Indian athlete Kamalpreet Kaur finished sixth in the women's discus throw finals at the Tokyo Olympics and missed out on winning a medal. However, the 25-year-old who was competing at her first Olympic games will go out of the competition with her head held high as she's made every Indian proud with her performance. Kamalpreet Kaur is an inspiration for not only the women of the country but also to every Indian who desires to represent the country in the Olympics someday. Kamalpreet's journey has been filled with adversity and she has faced challenges during every stage of her career.
Here's a look at Kamalpreet Kaur's incredible journey so far.
Took up sports to avoid marriage
From a very early age, Kamalpreet knew that she wasn't good at studies and had to ensure that she put in all her effort in sports. If she failed at it, then she would have to succumb to the archaic social norms of society and get married at a very early age.
Kamalpreet was however determined to write her own destiny and was well aware that sports would be her ticket to getting a job and avoiding marriage.
From shot put to discus throw
Kamalpreet Kaur had started her journey in athletics in 2012 after she was encouraged by her school coach and initially started with the sport of shot put. However, in 2014 she started training at the SAI centre in Badal as she began to take the sport more seriously. It was here where she made the switch from shot put to discus throw after a suggestion from the coach at the centre, Preethpal Maru, who himself was a discus thrower.
Kamalpreet Kaur also joined the Indian Railways where she works as a clerk and also represents them in the national competition.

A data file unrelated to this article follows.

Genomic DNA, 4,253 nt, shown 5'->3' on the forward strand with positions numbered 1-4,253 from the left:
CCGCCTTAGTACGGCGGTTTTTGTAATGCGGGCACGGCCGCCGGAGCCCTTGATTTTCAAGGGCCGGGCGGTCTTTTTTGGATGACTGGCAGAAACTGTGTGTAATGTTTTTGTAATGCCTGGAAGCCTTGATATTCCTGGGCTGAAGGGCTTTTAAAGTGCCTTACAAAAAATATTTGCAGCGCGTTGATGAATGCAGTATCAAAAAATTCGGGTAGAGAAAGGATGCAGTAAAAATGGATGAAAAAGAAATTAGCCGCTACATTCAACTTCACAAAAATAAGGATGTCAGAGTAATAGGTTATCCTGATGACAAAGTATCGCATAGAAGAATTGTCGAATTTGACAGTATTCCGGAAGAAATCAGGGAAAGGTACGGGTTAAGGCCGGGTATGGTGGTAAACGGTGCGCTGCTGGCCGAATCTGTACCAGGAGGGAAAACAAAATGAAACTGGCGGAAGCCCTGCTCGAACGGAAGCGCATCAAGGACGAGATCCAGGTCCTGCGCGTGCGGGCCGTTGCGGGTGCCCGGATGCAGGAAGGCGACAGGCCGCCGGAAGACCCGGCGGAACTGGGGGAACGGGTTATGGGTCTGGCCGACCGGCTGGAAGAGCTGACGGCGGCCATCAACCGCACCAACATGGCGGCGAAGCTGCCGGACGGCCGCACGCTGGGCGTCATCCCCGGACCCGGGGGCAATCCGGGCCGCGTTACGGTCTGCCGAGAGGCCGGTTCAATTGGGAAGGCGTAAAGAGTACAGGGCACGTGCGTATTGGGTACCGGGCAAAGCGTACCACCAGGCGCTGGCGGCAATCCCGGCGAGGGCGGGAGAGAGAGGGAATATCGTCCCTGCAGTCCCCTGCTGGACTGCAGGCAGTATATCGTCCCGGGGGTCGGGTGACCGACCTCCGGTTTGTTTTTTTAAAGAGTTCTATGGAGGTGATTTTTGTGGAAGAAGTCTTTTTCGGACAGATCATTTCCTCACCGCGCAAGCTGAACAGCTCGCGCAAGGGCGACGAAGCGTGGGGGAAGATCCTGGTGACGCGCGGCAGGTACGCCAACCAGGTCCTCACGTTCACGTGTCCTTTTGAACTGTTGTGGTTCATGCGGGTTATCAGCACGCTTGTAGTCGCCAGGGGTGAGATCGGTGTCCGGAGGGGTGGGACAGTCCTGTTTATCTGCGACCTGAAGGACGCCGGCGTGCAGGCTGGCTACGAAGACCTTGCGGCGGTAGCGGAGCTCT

Roller coaster ride to Tokyo Olympics
The COVID-19 pandemic, which led to the Olympics getting delayed, took a massive toll on Kamalpreet's mental health as she started playing cricket in an effort to cope with depression and things looked really bleak for the athlete. However, Kamalpreet ensured that this doesn't drown her as she came back from it in a fighting manner.
One year later, Kamalpreet Kaur qualified for Tokyo Olympics with a throw of 65.06m at the Federation Cup in March. In the process, she also broke the national record and became the first-ever woman to hit the 65m mark. She bettered her own national record two months later when she threw a 66.59m during the Indian Grand Prix-4.
But her success and joy were spoiled very quickly as fellow Indian discus thrower Seema Punia had sought a hyperandrogenism test on Kamalpreet Kaur raising questions about Kaur's genuineness. One could only imagine what impact this would've had on Kaur's mental health with the games just a month away.
However, Kamalpreet once again would not let this bring her down as she performed brilliantly at the Tokyo Olympics. She hit the 64m mark in qualification and advanced to the finals as the second-best discus thrower.